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Now dine on the Chinese fishing net, on a country boat or in a cave in Kerala

Have you ever experienced the Chinese fishing nets in full glory? Seen and felt the 14 th century shore lift nets in operation? The giant contraption possibly brought to Malabar coast by Chinese explorer Zheng He are now setting for a memorable twilight dinner.

Gopinath Parayil, a pioneer of Responsible Tourism and founder, The Blue Yonder, curated, Nilavala , a unique dining experience, as the finale of a one-day tour, Pokkali: The Story of Rice. The experience focuses on climate change, depleting catch and the precarious conditions of the community who live by the nets.

As travellers get more discerning and conscious about global ecology, tourism stakeholders in Kerala have stepped up their act by offering unique eating out experiences—breakfast at a hill top, dinner on a boat, in a cave, full moon night dinners—that combine the serious with the sublime.

By the Chinese Fishing Nets

At 5.30pm I am at the land’s end in Ezhikkara, a small island village, for the twilight dinner on the nets. Prasad helps me on to a country boat tied alongside an adjacent canal. As he punts steadily against the excited waters, we are into a breathtaking expanse dotted with Chinese fishing nets.

Strong sunshine, breeze and water make for a dramatic setting as the boat sails past the nets towards the coastline on the opposite side. The mighty Periyar loops the island of Ezhikkara while Veeranpuzha (the river of the warriors) which holds the nets links the water bodies. In an hour of punting the sun turns a red ball that sinks fast into a rising twilight. The birds — terns, gulls, cormorants,crows, egrets— begin their homeward journey as we too head for our dinner amid growing darkness and the sound of lapping waters.

The first stars appear in the sky above and lights flicker on the distant coastlines. The far flung Chinese nets show up from the glow of the battery lights fitted on them. We slowly arrive on the deck of our fishing net, suffused with the light of a few candles in glass cases fitted on the posts.

Vishnu VV, part of the host team, offers cold towels to freshen up and a charming table laid out on the deck welcomes us. “We can seat 12,” he says adding that so far they have hosted 30 guests, since its launch in January 2023. The food consists of kappa and prawn curry to start with, followed by mackerel fry, chicken roast and curried, rice, thoran, vegetable curry and pappadoms, all made in Prasad’s home kitchen by his wife. The food was made while we experienced the waters and freshly cooked dinner arrives on a canoe.

A little drama unfurls while one sups. As Prasad pulls the ropes from which hang solid stone weights, the 20- odd metres fishing net rises from the waters, like a mammoth marine creature, holding a clutch of jumping silvery fish and prawns. The small catch is put in a cage to be sorted in the morning.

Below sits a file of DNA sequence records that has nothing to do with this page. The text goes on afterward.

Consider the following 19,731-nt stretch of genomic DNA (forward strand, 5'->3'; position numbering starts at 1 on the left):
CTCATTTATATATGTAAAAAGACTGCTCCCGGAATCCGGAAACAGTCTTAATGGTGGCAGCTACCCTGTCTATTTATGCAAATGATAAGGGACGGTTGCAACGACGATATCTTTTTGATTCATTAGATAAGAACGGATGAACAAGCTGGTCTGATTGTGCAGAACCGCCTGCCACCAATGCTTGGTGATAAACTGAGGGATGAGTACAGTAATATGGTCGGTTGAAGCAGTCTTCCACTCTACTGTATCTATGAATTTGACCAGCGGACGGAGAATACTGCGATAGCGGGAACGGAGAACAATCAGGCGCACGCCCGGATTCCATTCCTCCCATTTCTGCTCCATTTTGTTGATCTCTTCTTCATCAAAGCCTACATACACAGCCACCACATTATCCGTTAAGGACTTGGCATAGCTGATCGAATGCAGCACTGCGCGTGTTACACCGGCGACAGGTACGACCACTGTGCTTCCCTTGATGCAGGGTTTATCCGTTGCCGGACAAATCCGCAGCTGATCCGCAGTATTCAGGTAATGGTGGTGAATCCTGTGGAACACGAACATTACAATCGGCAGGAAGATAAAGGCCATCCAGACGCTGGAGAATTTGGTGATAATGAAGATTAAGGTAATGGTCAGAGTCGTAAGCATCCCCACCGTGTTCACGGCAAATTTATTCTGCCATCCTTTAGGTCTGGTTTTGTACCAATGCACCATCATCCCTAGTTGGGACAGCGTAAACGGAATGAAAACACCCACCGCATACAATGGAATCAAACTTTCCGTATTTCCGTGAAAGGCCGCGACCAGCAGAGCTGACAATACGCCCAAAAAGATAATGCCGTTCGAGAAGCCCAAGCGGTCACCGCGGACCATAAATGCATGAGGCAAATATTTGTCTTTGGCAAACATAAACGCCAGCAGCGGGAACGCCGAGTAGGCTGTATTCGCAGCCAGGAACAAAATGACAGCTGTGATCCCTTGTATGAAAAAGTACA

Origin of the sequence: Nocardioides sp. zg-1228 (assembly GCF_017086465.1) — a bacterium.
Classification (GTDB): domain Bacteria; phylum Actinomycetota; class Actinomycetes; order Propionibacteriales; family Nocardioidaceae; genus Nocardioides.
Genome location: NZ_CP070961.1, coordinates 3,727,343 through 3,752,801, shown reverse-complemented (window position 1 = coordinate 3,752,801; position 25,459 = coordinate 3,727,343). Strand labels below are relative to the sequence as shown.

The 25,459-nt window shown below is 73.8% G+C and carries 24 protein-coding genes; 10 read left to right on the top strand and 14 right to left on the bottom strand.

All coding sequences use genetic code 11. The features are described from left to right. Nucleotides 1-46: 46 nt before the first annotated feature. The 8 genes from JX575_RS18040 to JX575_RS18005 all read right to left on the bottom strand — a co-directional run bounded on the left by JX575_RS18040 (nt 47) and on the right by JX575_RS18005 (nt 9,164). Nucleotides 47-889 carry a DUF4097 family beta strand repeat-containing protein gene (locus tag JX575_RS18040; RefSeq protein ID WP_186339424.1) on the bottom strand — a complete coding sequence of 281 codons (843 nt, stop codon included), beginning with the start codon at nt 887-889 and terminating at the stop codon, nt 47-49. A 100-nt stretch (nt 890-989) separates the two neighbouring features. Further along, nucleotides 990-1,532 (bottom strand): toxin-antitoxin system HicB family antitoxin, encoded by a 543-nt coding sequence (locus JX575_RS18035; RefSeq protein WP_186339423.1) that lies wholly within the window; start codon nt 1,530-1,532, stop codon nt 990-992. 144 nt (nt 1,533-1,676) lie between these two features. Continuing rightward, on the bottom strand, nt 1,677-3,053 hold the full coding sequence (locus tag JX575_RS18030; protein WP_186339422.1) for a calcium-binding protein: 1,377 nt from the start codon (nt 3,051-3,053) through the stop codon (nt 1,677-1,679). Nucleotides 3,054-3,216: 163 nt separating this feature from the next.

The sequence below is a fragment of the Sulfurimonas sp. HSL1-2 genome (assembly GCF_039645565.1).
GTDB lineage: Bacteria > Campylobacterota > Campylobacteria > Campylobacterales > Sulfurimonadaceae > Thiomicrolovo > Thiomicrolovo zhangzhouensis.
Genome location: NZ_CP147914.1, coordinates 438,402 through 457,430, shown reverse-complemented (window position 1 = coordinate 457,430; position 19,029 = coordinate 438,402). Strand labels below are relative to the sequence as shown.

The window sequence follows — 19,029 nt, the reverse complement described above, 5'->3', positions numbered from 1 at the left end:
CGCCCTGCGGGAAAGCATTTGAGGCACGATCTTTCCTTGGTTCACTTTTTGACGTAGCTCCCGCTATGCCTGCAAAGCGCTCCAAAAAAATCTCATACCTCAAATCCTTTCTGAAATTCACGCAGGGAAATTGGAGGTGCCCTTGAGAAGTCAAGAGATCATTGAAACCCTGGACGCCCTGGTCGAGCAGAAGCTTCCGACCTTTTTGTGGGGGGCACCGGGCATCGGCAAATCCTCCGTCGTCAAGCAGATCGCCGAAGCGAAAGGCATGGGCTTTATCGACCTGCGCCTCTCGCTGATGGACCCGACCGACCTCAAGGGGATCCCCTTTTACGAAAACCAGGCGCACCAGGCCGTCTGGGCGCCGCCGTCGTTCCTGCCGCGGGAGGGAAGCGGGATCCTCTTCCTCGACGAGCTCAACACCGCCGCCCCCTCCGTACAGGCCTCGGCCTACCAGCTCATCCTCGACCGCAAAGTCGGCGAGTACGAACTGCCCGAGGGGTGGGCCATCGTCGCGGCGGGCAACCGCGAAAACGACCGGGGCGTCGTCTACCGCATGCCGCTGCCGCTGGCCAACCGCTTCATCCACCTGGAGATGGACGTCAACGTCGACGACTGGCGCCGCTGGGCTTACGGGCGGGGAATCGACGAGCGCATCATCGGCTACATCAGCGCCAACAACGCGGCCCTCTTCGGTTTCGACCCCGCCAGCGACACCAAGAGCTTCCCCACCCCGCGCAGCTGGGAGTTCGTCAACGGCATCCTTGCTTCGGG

“Nilavala is coined from three Malayalam words representing moonlight, waves and net,” says Vishnu. We finish with Sulemani chai, fresh cut fruits and sit back to take in the magical evening and night.

Prasad helps with the life jackets as we leave. Back on land, Anithya, the woman behind the tasty dinner smiles, happy to learn that we loved her cooking. Says Gopi, “Ezhikkara is facing the impacts of climate crisis in the form of increased number of days of tidal flooding, increased salinity in freshwater sources, dwindling marine and freshwater life including fishes and reduced employment opportunities,” and adds that Nilavala is an initiative that repairs dilapidated fishing nets and repurposes them to host such dinners.

( Dinner is priced at 3000 per head. For reservation contact:8369427434)

The county boat dinner on the Vembanad
| Photo Credit:
Kayal Island Retreat

The countryboat table at Kakkathuruthu

“You come up close and personal with nature. It’s just the two of you and the lake,” says Manisha Panicker,of the “moonlight dinners under a canopy of stars,” that her four cottage boutique private island resort Kayal Island Retreat,on Kakkathuruthu Island off Kochi offers. Subject to availability and depending on the weather, the vast Vembanad lake can be experienced is an evening boat ride with a five course Kerala meal on board.

“The only way to get to the resort is by row boats and so all one has to do is to give into the moment,” she says adding that a table is laid out on the boat and the dinner for a couple is prepared by the islanders who work at the resort. “We can host four couples in our four boats,” she says adding that stand alone dinners can be done at a day’s notice.

(A meal for one is priced at ₹2800 plus taxes. For reservations contact: 7736000989 , mail:

Cave Platter at Edakkal

Photography at Wayanad

Photography at Wayanad
| Photo Credit:
Manoj sudhakaran

One of the most popular experiential dining is the cave dinner offered by Edakkal Hermitage, a property very close to the famous pre-historic natural caves near Kalpetta in Wayand. A 300 square feet natural cave, the seating can accommodate six to eight persons comfortably.

“We use about 300 to 400 candles to light up the space. As the cave has natural acoustic properties we play instrumental music to highlight the aspect,” says CP Shailesh, who founded the property along with another architect, Sibi Raj Raveendran.

The dinner is a fixed Indian menu— breads, curries, rice and more—and the timings are from 7pm to 10 pm – “We host up to three dinner groups in the cave,” says Shailesh. The property which was built in 2002 has seven cottages and a striking view of natural rock formations.

( A meal for one is priced at 2000 plus taxes. For reservations contact: 9847001491,

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